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Berkshire Hathaway Inc. Message Board

  • AynRand23 AynRand23 Aug 14, 1998 9:41 AM Flag

    The intrinsic value of Pepsi

    Here's my rationale for saying Pepsi is the
    cheapest stock on the S&P500 right now.

    Pepsi's
    owner earnings (net income + deprec. & amort.-cap.
    exp.)
    for the coming 4 quarters is expected to be about
    $1.15. If you use a growth rate of 8%, a discount rate
    of 7%, and growth after year 10 of 5%, the value
    works out to $72.56. However, stocks always sell below
    their full value (except in buyouts), frequently at
    65-70% of intrinsic value. Buffett has stated he looks
    to purchase stocks selling at less than 50% of their
    intrinsic value. Well, that would be $36.28 for Pepsi, 6%
    above today's price of $34.25.

    I used a 7%
    discount rate because there is very little chance of Pepsi
    growing at less than an 8% rate in the next 10 years. The
    industry is excellent, they have been and will continue to
    buy back shares, and they are currently in the
    process of spinning off their bottlers just like Coke did
    in the 80's. Therefore, I think a 1.3% premium over
    the 30-year bond is the amount of risk incurred in
    making the assumption that Pepsi will increase earnings
    8% per year. Going back to the discussion of the
    value of a brand name, only with a very strong brand
    name company in a stable industry can you justify
    using a discount rate this low.

    If you use a 15%
    growth rate for 10 years and 5% after that, and use an
    8% discount rate (higher growth rate, so more risk
    of being wrong, so higher rate), you get an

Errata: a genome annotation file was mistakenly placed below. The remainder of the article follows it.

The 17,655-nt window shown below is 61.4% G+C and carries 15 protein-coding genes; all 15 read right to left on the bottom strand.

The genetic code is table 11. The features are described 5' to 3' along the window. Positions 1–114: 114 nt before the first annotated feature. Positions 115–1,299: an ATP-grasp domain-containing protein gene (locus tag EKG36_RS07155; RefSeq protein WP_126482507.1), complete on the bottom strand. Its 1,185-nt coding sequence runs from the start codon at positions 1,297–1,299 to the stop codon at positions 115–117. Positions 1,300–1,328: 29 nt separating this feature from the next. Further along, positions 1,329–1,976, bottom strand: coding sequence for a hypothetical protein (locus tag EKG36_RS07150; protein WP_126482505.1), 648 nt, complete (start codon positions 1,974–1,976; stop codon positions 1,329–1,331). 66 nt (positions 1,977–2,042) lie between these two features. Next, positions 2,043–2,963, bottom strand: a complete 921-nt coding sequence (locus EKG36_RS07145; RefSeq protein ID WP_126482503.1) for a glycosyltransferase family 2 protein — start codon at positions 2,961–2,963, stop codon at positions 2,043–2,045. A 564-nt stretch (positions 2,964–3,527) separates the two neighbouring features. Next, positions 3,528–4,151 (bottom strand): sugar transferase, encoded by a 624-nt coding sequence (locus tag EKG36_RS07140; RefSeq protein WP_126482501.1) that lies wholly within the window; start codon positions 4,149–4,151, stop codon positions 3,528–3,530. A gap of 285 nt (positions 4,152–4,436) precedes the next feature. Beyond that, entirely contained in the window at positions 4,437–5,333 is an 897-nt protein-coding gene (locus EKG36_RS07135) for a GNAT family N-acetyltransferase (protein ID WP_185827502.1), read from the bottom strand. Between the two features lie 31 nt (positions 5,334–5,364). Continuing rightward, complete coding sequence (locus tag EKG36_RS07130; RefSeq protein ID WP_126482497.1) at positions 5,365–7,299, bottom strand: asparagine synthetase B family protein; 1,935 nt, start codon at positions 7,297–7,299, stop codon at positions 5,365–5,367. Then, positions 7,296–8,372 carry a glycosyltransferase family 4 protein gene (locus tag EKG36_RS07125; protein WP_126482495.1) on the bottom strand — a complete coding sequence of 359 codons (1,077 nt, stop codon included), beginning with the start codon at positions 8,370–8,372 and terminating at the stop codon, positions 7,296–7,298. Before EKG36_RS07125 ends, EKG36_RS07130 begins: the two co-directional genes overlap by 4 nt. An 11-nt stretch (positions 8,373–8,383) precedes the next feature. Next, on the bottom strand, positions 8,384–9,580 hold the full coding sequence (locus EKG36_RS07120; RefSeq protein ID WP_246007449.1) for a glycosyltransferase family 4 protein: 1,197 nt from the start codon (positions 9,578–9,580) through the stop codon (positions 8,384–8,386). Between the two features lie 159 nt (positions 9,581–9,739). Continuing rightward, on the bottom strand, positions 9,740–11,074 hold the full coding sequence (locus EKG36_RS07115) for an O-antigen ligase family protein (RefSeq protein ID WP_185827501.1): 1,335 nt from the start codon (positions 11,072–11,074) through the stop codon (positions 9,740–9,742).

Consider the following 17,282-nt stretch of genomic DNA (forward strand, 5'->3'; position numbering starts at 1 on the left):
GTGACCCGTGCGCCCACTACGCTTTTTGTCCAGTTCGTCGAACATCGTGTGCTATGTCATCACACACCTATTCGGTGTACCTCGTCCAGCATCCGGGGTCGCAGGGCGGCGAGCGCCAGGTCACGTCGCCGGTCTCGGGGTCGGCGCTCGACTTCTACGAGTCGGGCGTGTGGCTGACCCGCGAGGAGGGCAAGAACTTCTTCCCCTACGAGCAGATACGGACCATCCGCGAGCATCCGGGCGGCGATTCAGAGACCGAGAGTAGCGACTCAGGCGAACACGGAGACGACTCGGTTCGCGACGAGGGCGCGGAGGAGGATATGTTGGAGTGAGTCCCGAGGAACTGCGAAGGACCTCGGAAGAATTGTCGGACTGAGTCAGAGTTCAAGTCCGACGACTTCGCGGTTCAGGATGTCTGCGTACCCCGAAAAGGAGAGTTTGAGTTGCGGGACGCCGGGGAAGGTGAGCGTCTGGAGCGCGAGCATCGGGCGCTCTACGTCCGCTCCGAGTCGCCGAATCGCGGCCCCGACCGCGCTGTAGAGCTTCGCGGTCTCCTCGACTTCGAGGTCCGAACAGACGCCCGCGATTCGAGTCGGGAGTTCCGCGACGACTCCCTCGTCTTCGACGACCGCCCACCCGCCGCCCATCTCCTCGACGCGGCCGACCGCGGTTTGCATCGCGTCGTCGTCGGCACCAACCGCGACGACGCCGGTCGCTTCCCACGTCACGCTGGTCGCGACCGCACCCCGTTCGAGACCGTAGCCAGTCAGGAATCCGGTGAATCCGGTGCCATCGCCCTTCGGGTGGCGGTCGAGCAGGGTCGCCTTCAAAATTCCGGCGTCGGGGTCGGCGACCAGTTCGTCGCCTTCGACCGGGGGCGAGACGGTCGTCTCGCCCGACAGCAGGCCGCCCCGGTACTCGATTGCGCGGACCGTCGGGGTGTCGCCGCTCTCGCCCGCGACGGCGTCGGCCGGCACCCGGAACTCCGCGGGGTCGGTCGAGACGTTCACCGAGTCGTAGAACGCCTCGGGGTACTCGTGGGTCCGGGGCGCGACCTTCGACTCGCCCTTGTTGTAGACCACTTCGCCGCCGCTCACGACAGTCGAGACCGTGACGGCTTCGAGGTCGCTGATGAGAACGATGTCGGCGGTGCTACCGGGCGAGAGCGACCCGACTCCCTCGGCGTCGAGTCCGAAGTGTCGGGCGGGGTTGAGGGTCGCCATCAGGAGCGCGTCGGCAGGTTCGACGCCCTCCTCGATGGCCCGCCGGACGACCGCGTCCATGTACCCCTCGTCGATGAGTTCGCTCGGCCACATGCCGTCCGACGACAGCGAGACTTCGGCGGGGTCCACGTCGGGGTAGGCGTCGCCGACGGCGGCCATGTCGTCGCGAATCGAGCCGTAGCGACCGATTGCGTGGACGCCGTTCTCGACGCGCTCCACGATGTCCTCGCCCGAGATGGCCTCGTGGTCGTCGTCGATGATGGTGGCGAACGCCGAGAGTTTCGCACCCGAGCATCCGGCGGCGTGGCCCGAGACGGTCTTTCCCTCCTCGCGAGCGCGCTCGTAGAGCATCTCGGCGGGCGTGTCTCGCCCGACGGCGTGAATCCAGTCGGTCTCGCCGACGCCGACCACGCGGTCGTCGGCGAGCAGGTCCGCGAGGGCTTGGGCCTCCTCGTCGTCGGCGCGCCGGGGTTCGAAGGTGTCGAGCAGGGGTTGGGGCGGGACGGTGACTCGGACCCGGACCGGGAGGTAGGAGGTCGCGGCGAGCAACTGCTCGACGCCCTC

intrinsic value of $79.94, 50% of which would be $39.97.


    The bottome line is: if Pepsi can grow at anything
    more than 8% over the next 10 years and 5% thereafter,
    they are undervalued currently. It's highly unlikely
    they won't be able to do this. Recent, short-term
    problems have beaten the stock down. Don't make the
    mistake of losing out on this opportunity because you
    believe Mr. Market.

    SortNewest  |  Oldest  |  Most Replied Expand all replies
    • what is your definition of evil? isn't that a religious term?

      Greg

    • Mr. Flemin:

      <<<
      whether
      pricing pressure hits gold, real estate, stocks, fine art
      or some other area(s) is only a matter of who
      controls purchasing, and their collective
      taste.
      >>>

      "Pricing", i.e. how many dollars it takes to purchase things
      is a direct consequence of the amount of dollars in
      existence, and a market full of men determining which things
      they want to buy.

      At different times, some
      things become "in favor" or "out of favor". In times of
      extreme inflation (i.e. when suthinah's from left-liberal
      academia smile their way into office) people think about
      how to put their wealth into things that are not
      effected by inflation, e.g. land and gold. If such men
      pull their money out of stocks and other securities,
      then the price of said securities will
      drop.

      <<<
      that's my analysis attributing the run-up in average p/e
      to the inflation over the last decade+, rather than
      more general price level
      increases.
      >>>

      Yes, but unless men have "enough" of cars, tv's,
      vacations, computers, and other luxuries, etc. (I assume
      almost all men in the US have more than enough food)
      then when they get more money they spend more on the
      things they want.

      There isn't any reason to say:
      "yes, men have more paper money now than in years past,
      but they haven't used it to bid up the prices of
      goods and services, they've merely used it to bid up
      the prices of stocks"

      <<<
      if
      history is a good indicator, governments will attempt to
      control money movement (they try their best now) thru new
      legislated curbs on trading as an "emergency measure in this
      economic crisis to combat greedy speculators,
      etc...."
      >>>

      History is rife with examples of this. But the cause is
      bad ideas. Keynes has long since been proven to be
      evil, and yet his ideas still predominate because they
      allow power-lusters such as Clinton and Greenspan to
      "get away with it". If everyone had the understanding
      of Mises (let alone Rand), we'd not have keynes
      being touted as the reason why power-lusters like
      Clinton are doing us all good.

      Finally you
      say:

      <<<
      the only comfort in holding unpopular views today
      seems to be Slick Willie STILL @ 60%+ approval rating